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System integration of MEMS devices on flexible substrate for fully implantable cochlear implant applications

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2019
Soydan, Alper Kaan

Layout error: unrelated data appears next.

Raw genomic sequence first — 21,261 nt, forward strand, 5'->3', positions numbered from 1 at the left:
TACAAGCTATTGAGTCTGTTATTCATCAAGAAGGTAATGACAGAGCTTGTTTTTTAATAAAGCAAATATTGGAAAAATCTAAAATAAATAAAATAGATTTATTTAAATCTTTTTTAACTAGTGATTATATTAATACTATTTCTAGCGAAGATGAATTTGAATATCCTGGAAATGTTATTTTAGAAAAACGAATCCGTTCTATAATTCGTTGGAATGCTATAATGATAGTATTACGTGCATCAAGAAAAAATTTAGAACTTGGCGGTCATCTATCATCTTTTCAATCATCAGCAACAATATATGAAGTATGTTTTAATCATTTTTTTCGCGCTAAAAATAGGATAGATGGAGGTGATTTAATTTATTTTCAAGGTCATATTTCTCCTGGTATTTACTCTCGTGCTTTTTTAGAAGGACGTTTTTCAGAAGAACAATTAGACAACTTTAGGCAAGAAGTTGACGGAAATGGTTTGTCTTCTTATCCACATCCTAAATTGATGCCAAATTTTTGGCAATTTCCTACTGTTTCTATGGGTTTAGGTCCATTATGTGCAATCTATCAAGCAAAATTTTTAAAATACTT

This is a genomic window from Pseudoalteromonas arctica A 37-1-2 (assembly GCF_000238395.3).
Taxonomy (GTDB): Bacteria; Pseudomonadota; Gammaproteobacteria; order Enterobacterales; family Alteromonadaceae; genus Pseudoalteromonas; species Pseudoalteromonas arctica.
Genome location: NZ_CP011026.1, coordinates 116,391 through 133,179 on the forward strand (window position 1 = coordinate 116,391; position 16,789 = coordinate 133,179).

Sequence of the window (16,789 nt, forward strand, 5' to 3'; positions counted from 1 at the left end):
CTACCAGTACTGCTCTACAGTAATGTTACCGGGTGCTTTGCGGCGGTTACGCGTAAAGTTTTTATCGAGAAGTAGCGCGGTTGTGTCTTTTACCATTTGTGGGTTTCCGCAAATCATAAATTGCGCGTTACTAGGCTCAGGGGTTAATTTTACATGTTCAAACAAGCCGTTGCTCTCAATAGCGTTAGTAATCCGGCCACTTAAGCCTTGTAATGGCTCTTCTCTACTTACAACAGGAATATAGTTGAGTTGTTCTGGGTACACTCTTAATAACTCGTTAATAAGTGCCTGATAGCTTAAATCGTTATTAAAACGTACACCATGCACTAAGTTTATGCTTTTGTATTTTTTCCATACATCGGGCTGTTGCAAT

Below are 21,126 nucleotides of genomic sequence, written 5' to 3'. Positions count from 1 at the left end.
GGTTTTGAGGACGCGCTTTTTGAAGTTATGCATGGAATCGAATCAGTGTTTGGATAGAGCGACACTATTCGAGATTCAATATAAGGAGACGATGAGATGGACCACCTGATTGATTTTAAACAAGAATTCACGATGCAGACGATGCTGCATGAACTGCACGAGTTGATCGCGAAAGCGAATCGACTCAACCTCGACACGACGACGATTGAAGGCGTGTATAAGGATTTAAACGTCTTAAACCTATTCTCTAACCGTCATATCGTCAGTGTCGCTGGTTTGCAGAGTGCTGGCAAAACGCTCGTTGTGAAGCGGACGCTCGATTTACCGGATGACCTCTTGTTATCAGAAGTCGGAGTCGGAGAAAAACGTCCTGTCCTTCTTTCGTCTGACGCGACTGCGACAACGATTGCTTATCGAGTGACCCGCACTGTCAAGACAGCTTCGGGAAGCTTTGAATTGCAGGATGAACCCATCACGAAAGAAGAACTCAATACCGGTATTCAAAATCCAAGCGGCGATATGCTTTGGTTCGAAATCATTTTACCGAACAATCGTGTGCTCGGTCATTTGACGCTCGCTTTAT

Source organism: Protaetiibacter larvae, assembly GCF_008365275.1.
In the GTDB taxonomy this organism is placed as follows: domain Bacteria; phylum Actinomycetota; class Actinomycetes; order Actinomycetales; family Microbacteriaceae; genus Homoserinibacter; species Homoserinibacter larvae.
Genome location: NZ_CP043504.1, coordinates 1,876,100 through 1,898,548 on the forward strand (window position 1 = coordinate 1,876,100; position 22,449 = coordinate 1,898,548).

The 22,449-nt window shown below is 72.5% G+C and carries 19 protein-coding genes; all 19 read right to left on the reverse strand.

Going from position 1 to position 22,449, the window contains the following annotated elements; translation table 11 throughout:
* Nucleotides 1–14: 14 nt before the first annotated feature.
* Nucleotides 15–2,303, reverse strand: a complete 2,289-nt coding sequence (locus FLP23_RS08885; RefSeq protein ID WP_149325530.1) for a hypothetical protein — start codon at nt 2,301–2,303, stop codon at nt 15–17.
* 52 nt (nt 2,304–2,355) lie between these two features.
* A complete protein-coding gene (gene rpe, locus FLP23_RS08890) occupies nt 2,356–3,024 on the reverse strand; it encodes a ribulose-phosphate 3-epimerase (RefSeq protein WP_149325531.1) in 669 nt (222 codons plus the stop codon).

This master thesis is a result of multidisciplinary research bringing together concepts in electronics engineering, implant technologies, materials science, microfabrication, and device physics. Advancements in healthcare technology and in-vivo implants, electronic devices implemented on flexible substrates are highly demanded in the near future. In order to create a physically flexible device which consists of rigid sub-systems serving distinct purposes and made up of varying types of materials, we need reliable and durable integration methods for each sub-system. Moreover, the connection of these subsystems on a flexible substrate is a new subject that requires development. Furthermore, developed system has to be implantable and biocompatible. Under these concerns, the aim of this master thesis is to develop physically flexible, implantable and biocompatible system by the application of new methods to integrate rigid components to flexible substrate. Rigid components can be micro electromechanical system (MEMS) based sensors chips and CMOS electronics. Since advancement in semiconductor technology requires multichip integration and trending 3D integration techniques, through silicon via technology is utilized in this thesis to solve multichip MEMS integration challenges. Flexible substrate which houses the overall system is a polymeric and biocompatible material for this study. The thesis starts by introducing the subject by giving the motivation of the study and the literature review of the field. Next, the methods and the applications of the study will be given in two main fabrication chapters. Development of a wafer level, void free TSV fabrication process flow was developed. TSV structures with 100 µm diameter and 350 µm depth were copper filled with via sealing and bottom-up electroplating process which is a two-step technique. Fabrication of parylene flexible substrate specifically designed to designate MEMS piezoelectric cantilever chips was presented. Four-point Kelvin measurement tests explained that yields 0.8 mΩ average TSV resistance on fabricated TSVs and feasibility study of TSV integration to MEMS piezoelectric resonator devices has been presented in the results and discussion chapter. Then, Finally, the conclusions and the future work are explained.